Jump to ContentJump to Main Navigation
Objects As ActorsProps and the Poetics of Performance in Greek Tragedy$
Users without a subscription are not able to see the full content.

Melissa Mueller

Print publication date: 2015

Print ISBN-13: 9780226312958

Published to Chicago Scholarship Online: May 2016

DOI: 10.7208/chicago/9780226313009.001.0001

Show Summary Details
Page of

PRINTED FROM CHICAGO SCHOLARSHIP ONLINE (www.chicago.universitypressscholarship.com). (c) Copyright University of Chicago Press, 2022. All Rights Reserved. An individual user may print out a PDF of a single chapter of a monograph in CHSO for personal use.date: 01 July 2022

Epic Weapons on the Tragic Stage

Epic Weapons on the Tragic Stage

(p.15) 1 Epic Weapons on the Tragic Stage
Objects As Actors

Melissa Mueller

University of Chicago Press

Chapter 1 considers the uncanny agency of weapons in Sophocles’ Ajax, Sophocles’ Philoctetes, and Euripides’ Heracles. On stage, the sword cues audience awareness of the intertextual factors conditioning the hero’s decision-making, forcing a reassessment of the Ajax’s rejection of suicide. His expressed desire to be rid of this weapon, which has brought him only pain and misfortune since the day he received it, gains in poignancy when Ajax is seen holding the weapon itself. A gift to Ajax originally from his enemy Hector, the sword continues to channel the animus of the unresolved duel they fought on Homer’s Trojan battlefield in the seventh book of the Iliad. The bow of Heracles in Philoctetes and the weapons in Euripides’ Heraclesprovide valuable comparanda for the animacy and entanglements of tragic weaponry.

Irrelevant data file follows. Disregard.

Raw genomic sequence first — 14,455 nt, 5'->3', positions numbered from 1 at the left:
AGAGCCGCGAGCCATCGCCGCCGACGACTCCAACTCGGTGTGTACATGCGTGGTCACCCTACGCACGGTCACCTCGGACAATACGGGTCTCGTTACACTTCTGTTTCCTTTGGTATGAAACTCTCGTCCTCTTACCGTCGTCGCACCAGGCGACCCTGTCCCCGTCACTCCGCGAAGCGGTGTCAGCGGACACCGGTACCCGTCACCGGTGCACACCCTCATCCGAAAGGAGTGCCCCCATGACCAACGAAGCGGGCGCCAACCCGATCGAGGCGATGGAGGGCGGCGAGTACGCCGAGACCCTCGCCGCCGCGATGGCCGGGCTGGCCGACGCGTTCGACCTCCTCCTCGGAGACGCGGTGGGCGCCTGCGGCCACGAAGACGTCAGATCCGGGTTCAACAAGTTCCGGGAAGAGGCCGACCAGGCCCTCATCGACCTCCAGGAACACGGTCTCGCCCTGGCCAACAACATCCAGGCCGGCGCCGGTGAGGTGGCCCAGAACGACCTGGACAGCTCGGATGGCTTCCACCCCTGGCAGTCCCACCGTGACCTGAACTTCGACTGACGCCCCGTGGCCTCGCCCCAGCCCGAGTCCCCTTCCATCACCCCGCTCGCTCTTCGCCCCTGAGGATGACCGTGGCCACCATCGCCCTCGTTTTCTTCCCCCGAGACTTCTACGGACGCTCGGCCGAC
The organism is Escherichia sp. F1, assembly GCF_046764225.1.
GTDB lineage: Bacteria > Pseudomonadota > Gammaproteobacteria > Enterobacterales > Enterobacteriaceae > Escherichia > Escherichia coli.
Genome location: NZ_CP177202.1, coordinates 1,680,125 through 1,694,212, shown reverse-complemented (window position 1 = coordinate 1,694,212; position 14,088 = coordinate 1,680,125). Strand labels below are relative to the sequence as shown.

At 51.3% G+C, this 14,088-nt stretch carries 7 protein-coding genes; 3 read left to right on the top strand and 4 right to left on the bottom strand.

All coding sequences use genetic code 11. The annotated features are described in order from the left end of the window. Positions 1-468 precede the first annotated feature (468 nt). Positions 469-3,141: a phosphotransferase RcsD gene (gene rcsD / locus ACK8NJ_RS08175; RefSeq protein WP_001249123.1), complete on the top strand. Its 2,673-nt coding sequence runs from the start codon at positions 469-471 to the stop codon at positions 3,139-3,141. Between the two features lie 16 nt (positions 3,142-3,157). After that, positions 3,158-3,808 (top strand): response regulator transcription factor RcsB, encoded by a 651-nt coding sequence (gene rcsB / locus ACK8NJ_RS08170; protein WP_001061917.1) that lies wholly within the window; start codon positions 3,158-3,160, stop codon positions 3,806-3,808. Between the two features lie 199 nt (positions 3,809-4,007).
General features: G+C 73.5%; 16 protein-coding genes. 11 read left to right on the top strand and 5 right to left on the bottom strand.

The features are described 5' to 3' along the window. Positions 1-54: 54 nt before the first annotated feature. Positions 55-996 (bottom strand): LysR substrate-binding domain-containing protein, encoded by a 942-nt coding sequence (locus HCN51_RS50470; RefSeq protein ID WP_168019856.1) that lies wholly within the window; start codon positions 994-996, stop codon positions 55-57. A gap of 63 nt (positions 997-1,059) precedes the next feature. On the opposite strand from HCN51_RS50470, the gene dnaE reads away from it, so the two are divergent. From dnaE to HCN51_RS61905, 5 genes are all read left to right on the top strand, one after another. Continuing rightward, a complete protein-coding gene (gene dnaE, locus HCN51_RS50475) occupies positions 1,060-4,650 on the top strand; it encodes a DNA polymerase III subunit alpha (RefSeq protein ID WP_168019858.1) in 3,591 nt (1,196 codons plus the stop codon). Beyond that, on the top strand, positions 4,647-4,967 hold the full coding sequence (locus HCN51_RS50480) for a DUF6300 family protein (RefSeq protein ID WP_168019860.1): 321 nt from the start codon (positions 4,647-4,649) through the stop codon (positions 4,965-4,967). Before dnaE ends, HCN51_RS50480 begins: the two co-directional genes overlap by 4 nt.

Keywords:   Ajax, Ajax in epic and tragedy, Hector, Deception Speech, Ajax’s sword, Philoctetes’ bow, weapons in literature, objects in performance, Sophocles

Chicago Scholarship Online requires a subscription or purchase to access the full text of books within the service. Public users can however freely search the site and view the abstracts and keywords for each book and chapter.

Please, subscribe or login to access full text content.

If you think you should have access to this title, please contact your librarian.

To troubleshoot, please check our FAQs, and if you can't find the answer there, please contact us.